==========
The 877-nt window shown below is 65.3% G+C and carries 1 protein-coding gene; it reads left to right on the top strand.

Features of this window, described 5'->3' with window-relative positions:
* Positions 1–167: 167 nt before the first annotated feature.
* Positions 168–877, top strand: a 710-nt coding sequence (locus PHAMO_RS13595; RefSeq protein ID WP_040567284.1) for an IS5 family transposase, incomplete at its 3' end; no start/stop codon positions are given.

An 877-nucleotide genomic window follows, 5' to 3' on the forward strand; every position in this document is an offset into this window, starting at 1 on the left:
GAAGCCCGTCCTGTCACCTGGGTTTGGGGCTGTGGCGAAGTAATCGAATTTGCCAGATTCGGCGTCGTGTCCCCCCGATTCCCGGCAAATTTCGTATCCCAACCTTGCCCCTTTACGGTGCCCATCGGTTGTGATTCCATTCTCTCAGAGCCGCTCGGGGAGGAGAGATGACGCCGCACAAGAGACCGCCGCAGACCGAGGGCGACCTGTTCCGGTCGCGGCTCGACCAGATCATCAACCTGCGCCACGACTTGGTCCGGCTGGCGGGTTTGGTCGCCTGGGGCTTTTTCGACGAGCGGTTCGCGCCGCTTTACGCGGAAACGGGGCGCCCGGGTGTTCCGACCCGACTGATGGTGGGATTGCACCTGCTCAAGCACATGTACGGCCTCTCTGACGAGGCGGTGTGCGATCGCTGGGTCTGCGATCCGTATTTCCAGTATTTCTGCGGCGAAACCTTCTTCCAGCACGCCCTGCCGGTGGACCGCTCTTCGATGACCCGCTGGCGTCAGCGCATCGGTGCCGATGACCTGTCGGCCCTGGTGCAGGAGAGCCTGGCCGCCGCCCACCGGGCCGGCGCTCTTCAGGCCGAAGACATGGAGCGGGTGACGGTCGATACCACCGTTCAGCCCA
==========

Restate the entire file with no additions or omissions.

The 877-nt window shown below is 65.3% G+C and carries 1 protein-coding gene; it reads left to right on the top strand.

Features of this window, described 5'->3' with window-relative positions:
* Positions 1–167: 167 nt before the first annotated feature.
* Positions 168–877, top strand: a 710-nt coding sequence (locus PHAMO_RS13595; RefSeq protein ID WP_040567284.1) for an IS5 family transposase, incomplete at its 3' end; no start/stop codon positions are given.

An 877-nucleotide genomic window follows, 5' to 3' on the forward strand; every position in this document is an offset into this window, starting at 1 on the left:
GAAGCCCGTCCTGTCACCTGGGTTTGGGGCTGTGGCGAAGTAATCGAATTTGCCAGATTCGGCGTCGTGTCCCCCCGATTCCCGGCAAATTTCGTATCCCAACCTTGCCCCTTTACGGTGCCCATCGGTTGTGATTCCATTCTCTCAGAGCCGCTCGGGGAGGAGAGATGACGCCGCACAAGAGACCGCCGCAGACCGAGGGCGACCTGTTCCGGTCGCGGCTCGACCAGATCATCAACCTGCGCCACGACTTGGTCCGGCTGGCGGGTTTGGTCGCCTGGGGCTTTTTCGACGAGCGGTTCGCGCCGCTTTACGCGGAAACGGGGCGCCCGGGTGTTCCGACCCGACTGATGGTGGGATTGCACCTGCTCAAGCACATGTACGGCCTCTCTGACGAGGCGGTGTGCGATCGCTGGGTCTGCGATCCGTATTTCCAGTATTTCTGCGGCGAAACCTTCTTCCAGCACGCCCTGCCGGTGGACCGCTCTTCGATGACCCGCTGGCGTCAGCGCATCGGTGCCGATGACCTGTCGGCCCTGGTGCAGGAGAGCCTGGCCGCCGCCCACCGGGCCGGCGCTCTTCAGGCCGAAGACATGGAGCGGGTGACGGTCGATACCACCGTTCAGCCCA